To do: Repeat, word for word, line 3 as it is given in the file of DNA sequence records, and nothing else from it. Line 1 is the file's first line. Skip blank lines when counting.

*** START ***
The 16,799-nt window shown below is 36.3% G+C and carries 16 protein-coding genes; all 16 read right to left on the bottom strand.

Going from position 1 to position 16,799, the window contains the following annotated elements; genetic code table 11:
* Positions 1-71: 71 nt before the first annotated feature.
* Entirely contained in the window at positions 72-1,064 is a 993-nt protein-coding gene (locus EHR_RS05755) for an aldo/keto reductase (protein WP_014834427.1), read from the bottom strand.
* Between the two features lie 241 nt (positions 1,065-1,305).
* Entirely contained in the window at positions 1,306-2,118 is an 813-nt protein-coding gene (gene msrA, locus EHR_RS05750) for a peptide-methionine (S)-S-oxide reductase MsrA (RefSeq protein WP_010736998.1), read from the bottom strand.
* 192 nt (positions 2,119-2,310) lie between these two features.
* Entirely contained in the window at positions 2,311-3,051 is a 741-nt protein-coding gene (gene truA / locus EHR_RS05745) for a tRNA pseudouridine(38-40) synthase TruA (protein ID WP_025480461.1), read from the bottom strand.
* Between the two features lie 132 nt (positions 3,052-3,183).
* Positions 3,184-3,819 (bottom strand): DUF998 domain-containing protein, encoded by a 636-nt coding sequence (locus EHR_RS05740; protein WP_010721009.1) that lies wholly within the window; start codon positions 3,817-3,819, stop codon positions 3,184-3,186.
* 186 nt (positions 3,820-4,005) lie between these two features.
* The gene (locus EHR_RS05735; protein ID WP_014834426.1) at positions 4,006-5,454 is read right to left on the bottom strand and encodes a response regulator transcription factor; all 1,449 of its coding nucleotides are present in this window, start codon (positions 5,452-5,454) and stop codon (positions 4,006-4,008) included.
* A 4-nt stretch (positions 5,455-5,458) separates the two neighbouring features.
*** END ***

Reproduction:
* Positions 1-71: 71 nt before the first annotated feature.